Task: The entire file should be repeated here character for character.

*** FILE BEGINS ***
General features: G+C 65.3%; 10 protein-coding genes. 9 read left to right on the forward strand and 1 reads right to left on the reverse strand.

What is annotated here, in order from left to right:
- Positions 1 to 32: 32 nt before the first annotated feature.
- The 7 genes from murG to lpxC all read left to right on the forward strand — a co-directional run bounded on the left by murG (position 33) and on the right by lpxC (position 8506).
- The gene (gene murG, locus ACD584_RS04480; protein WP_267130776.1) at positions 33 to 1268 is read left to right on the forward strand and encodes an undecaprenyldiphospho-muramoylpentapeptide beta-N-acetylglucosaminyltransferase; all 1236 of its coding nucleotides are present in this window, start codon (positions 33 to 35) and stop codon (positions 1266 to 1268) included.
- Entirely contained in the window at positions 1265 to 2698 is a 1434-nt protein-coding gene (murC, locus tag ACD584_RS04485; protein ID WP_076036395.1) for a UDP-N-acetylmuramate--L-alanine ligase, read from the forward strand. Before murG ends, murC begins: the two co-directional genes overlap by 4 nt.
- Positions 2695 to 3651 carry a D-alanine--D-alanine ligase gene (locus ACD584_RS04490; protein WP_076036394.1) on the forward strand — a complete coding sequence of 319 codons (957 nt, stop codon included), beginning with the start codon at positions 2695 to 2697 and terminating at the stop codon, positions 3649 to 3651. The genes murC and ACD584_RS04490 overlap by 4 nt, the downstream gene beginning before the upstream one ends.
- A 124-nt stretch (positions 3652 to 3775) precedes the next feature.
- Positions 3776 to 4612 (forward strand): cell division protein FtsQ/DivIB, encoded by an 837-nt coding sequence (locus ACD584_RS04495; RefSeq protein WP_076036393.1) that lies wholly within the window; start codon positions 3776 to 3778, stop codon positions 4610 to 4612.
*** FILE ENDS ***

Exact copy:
General features: G+C 65.3%; 10 protein-coding genes. 9 read left to right on the forward strand and 1 reads right to left on the reverse strand.

What is annotated here, in order from left to right:
- Positions 1 to 32: 32 nt before the first annotated feature.
- The 7 genes from murG to lpxC all read left to right on the forward strand — a co-directional run bounded on the left by murG (position 33) and on the right by lpxC (position 8506).
- The gene (gene murG, locus ACD584_RS04480; protein WP_267130776.1) at positions 33 to 1268 is read left to right on the forward strand and encodes an undecaprenyldiphospho-muramoylpentapeptide beta-N-acetylglucosaminyltransferase; all 1236 of its coding nucleotides are present in this window, start codon (positions 33 to 35) and stop codon (positions 1266 to 1268) included.
- Entirely contained in the window at positions 1265 to 2698 is a 1434-nt protein-coding gene (murC, locus tag ACD584_RS04485; protein ID WP_076036395.1) for a UDP-N-acetylmuramate--L-alanine ligase, read from the forward strand. Before murG ends, murC begins: the two co-directional genes overlap by 4 nt.
- Positions 2695 to 3651 carry a D-alanine--D-alanine ligase gene (locus ACD584_RS04490; protein WP_076036394.1) on the forward strand — a complete coding sequence of 319 codons (957 nt, stop codon included), beginning with the start codon at positions 2695 to 2697 and terminating at the stop codon, positions 3649 to 3651. The genes murC and ACD584_RS04490 overlap by 4 nt, the downstream gene beginning before the upstream one ends.
- A 124-nt stretch (positions 3652 to 3775) precedes the next feature.
- Positions 3776 to 4612 (forward strand): cell division protein FtsQ/DivIB, encoded by an 837-nt coding sequence (locus ACD584_RS04495; RefSeq protein WP_076036393.1) that lies wholly within the window; start codon positions 3776 to 3778, stop codon positions 4610 to 4612.